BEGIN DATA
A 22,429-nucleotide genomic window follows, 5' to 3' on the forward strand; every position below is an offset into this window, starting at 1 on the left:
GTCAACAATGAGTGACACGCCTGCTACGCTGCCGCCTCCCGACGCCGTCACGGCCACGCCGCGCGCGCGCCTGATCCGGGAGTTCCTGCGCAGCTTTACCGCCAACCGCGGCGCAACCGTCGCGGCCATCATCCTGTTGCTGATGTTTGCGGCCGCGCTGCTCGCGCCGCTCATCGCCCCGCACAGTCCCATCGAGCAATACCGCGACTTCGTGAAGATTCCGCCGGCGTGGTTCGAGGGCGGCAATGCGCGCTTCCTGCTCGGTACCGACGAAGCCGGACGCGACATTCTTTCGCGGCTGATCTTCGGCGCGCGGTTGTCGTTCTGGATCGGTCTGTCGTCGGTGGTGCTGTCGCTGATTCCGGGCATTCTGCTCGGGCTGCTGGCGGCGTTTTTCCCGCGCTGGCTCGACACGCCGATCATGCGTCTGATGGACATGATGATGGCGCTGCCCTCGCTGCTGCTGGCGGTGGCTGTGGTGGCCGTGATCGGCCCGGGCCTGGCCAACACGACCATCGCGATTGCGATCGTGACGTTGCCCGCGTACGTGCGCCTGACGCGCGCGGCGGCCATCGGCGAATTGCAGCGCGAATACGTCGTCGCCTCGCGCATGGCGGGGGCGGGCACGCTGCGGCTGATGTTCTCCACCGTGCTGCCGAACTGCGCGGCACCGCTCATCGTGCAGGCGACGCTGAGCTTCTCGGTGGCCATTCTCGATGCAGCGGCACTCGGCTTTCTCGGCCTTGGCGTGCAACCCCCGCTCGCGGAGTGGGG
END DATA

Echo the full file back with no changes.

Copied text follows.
A 22,429-nucleotide genomic window follows, 5' to 3' on the forward strand; every position below is an offset into this window, starting at 1 on the left:
GTCAACAATGAGTGACACGCCTGCTACGCTGCCGCCTCCCGACGCCGTCACGGCCACGCCGCGCGCGCGCCTGATCCGGGAGTTCCTGCGCAGCTTTACCGCCAACCGCGGCGCAACCGTCGCGGCCATCATCCTGTTGCTGATGTTTGCGGCCGCGCTGCTCGCGCCGCTCATCGCCCCGCACAGTCCCATCGAGCAATACCGCGACTTCGTGAAGATTCCGCCGGCGTGGTTCGAGGGCGGCAATGCGCGCTTCCTGCTCGGTACCGACGAAGCCGGACGCGACATTCTTTCGCGGCTGATCTTCGGCGCGCGGTTGTCGTTCTGGATCGGTCTGTCGTCGGTGGTGCTGTCGCTGATTCCGGGCATTCTGCTCGGGCTGCTGGCGGCGTTTTTCCCGCGCTGGCTCGACACGCCGATCATGCGTCTGATGGACATGATGATGGCGCTGCCCTCGCTGCTGCTGGCGGTGGCTGTGGTGGCCGTGATCGGCCCGGGCCTGGCCAACACGACCATCGCGATTGCGATCGTGACGTTGCCCGCGTACGTGCGCCTGACGCGCGCGGCGGCCATCGGCGAATTGCAGCGCGAATACGTCGTCGCCTCGCGCATGGCGGGGGCGGGCACGCTGCGGCTGATGTTCTCCACCGTGCTGCCGAACTGCGCGGCACCGCTCATCGTGCAGGCGACGCTGAGCTTCTCGGTGGCCATTCTCGATGCAGCGGCACTCGGCTTTCTCGGCCTTGGCGTGCAACCCCCGCTCGCGGAGTGGGG